A Day in the Life of a Hospital Chaplain

I serve as a "Clinical Chaplain" in the context of inpatient psychiatric and substance abuse treatment units. Practically speaking, this means I spend most of my days with individuals of all ages (from very young children to very old adults) who face the daily realities of mental illness. It's a pretty challenge and unique job and, honestly, I love it. On an almost weekly basis, when I introduce myself to others and the conversation eventually tuns to what I "do for a living", my response typically elicits perplexed stares or exclamations of "Oh, God! That sounds hard!" So I thought I would offer a glimpse into what I actually do every day. Here's a day in the life of a psychiatric chaplain: 

5:30 am - Wake, exercise, walk the dog, pray, read, and get ready for the day. I typically read the texts for morning prayer from the Book of Common Prayer and a poem or short story before I leave the house. 

6:15 am - Depart for the office. I sometimes take the bus from Raleigh and other times I drive to the hospital. Either way, my commute usually takes about an hour and I like to get to work before most of my colleagues so I can get a jump on some of the administrative aspects of the day. If I take the bus, I'll spend some time reading or listening to a podcast. Sometimes I'll meditate using the "Calm" or "Buddify" apps.

7:30 am - Arrive at the office and process emails, pages, etc. This is my way of "easing into" the day and I like that it's typically calm and quiet. 

8:00 am - Morning spiritual care team "huddle" to see how the overnight on-call shift went and discuss any pertinent info about the coming day. 

8:30 am - Finish processing emails and plan spirituality groups (more on that later).

9:30 am - By this time (ideally) I am usually out the door and headed onto the patient care units. Depending on the day, I will attend treatment team meetings, lead spirituality groups, or attend to one-to-one patient visitation. I try to visit a minimum of five patients each day and leave space for patient requests, meetings, groups, etc. This is the point in the day when things start to get really interesting. As I mentioned above, I serve inpatient psychiatric units, which sounds complicated - and honestly, it is. What it means in practice is that all of my patients are hospitalized for concerns related to mental illness and substance abuse. Each day I encounter people with schizophrenia, bipolar disorder, depression, addiction, and a number of other diverse concerns. What is the same for nearly all of them is that each of them feels some connection to "spirituality". I come from a Christian background but not all of my patients do. Though my theology is pretty orthodox (I affirm the historic ecumenical creeds, for instance, and attend a rather traditional Baptist church), my work is not evangelistic in nature. My job is to offer spiritual care and emotional support to patients and this often means simply connecting them to resources for practicing their own, pre-existent spiritual practices. For Muslim patients, I will provide a Qur'an and a prayer rug. For Mormon patients, I provide a copy of the the Book of Mormon. For Catholic patients, I ensure their name is on the Catholic patient census so that they can be visited by a priest or recieve communion from a lay eucharistic minister. For all patients as well I provide opportunities for them to explore and grapple with the realities of mental illness and how their faith or spiritual practice intersects with that and informs their day-to-day life. During this time, I may also lead spirituality groups which provide a community setting for discussing the realities of mental illness, substance abuse, and the ways that spirituality can aid in the recovery and coping process. This is not a "devotional" group although we do often have deep conversations about faith and related topics such as prayer, worship, etc. This is really an open forum for exploring spirituality and, I find, it helps patients to understand the differences between their own beliefs and practices and those of others.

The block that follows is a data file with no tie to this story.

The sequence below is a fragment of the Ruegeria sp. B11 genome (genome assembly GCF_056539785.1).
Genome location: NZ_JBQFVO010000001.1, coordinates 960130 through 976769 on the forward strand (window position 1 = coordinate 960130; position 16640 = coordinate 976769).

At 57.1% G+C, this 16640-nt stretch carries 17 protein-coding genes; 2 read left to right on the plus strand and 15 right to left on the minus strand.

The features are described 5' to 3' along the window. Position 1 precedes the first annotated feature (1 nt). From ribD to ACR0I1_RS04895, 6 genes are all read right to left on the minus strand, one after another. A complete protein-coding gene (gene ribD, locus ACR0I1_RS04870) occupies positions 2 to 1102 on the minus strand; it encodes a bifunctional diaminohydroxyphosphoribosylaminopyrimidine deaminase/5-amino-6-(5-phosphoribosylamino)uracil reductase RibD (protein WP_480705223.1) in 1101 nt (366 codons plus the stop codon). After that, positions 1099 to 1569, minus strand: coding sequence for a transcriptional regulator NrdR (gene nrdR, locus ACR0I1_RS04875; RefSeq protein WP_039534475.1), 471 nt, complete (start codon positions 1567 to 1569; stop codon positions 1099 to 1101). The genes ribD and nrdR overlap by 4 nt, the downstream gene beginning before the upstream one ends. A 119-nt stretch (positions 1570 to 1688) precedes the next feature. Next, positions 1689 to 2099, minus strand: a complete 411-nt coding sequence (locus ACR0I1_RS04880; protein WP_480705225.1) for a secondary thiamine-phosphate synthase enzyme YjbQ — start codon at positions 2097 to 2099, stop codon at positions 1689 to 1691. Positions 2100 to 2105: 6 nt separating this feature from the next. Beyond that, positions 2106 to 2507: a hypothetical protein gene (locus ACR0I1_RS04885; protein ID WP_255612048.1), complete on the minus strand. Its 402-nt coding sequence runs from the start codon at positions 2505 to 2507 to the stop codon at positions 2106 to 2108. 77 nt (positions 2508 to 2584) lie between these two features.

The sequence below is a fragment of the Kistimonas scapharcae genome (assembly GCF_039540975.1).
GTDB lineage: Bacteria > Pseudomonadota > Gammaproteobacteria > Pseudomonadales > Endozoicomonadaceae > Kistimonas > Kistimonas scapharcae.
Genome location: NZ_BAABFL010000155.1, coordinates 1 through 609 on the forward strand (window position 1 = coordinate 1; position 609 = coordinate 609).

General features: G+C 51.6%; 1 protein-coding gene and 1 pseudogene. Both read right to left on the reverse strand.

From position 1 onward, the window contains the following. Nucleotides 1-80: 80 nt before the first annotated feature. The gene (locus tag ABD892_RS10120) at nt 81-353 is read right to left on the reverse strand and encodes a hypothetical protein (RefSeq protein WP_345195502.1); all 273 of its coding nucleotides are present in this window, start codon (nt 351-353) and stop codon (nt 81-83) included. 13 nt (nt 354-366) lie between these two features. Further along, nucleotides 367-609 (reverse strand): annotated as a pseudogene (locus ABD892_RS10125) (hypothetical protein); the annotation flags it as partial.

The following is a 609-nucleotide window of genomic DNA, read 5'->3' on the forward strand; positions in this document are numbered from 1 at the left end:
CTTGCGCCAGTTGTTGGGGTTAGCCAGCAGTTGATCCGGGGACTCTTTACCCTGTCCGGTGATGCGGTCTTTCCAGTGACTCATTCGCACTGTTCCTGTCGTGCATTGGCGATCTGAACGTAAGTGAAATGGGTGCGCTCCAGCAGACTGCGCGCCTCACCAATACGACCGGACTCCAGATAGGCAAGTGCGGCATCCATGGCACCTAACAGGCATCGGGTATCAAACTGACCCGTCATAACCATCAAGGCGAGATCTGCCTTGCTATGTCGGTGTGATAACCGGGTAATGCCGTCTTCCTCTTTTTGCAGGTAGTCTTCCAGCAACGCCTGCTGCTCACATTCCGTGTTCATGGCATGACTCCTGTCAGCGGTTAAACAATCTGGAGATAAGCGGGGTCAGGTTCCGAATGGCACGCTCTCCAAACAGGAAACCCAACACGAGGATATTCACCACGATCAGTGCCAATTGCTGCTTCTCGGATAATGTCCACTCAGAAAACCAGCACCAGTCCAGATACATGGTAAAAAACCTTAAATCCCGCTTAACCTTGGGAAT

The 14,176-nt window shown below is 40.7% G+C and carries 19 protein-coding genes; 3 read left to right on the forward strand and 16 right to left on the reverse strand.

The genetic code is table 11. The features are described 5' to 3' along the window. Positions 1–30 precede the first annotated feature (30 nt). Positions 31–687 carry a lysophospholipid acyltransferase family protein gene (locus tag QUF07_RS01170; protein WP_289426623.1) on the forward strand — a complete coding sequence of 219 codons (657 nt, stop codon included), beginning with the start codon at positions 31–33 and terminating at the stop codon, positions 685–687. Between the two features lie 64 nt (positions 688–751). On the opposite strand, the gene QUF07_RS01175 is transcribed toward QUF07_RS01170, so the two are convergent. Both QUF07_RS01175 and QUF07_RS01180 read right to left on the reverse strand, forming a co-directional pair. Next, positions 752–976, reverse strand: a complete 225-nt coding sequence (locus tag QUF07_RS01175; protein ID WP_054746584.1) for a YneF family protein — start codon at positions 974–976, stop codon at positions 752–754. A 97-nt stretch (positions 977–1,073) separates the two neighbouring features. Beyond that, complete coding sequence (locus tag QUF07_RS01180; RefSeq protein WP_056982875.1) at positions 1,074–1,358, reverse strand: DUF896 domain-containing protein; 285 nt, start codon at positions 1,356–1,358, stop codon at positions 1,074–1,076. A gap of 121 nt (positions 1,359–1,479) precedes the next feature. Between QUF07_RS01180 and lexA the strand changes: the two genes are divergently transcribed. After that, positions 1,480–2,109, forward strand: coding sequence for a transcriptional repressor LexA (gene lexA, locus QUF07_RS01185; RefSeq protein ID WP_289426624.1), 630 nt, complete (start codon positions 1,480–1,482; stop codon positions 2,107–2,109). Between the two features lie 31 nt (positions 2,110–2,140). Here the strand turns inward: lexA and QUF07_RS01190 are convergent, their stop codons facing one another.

12:00 pm - By noon, I have typically visited two to three patients and led a spirituality group with between five and fifteen patients. This time also includes writing chart notes documenting each of these visits and consulting with the "care team" regarding details relevant to patients' treatment or advocating for patients' religious practices in the treatment context. At around noon, I try to take a walk around the hospital and get outdoors for about thirty minutes. I use this time get some much-needed sun and clear my head. My patients often carry with them stories of complex trauma and, honestly, hearing and attending to these experiences can be a little draining - no matter how much I might enjoy the work, it's still exhausting. Around 12:30 I'll have lunch with some colleagues or with the child treatment unit (typically on Tuesdays). 

1:00 pm - This time is usually reserved for meetings, planning, catching up on charting, and consultation with colleagues. 

2:00 pm - I'm only 3/4 time at this point which, despite the lower pay scale, has its benefits. Namely, I'm out of the office most days by 2:00pm. My bus departs at 2:30 so I usually read, reflect, or journal about my day to clear my head and be ready to be present when I get home. At 2:30 I catch the bus and am usually home by 3:30 to pick up the kids, head home, and start dinner.

That's what "a day in the life" of this psychiatric chaplain looks like. The work is often difficult and involves offering spiritual care, counsel, and emotional support to patients facing the challenges of mental illness, substance abuse, and trauma. It's hard but also very rewarding and, honestly, I don't think there is anywhere else I'd rather serve. 



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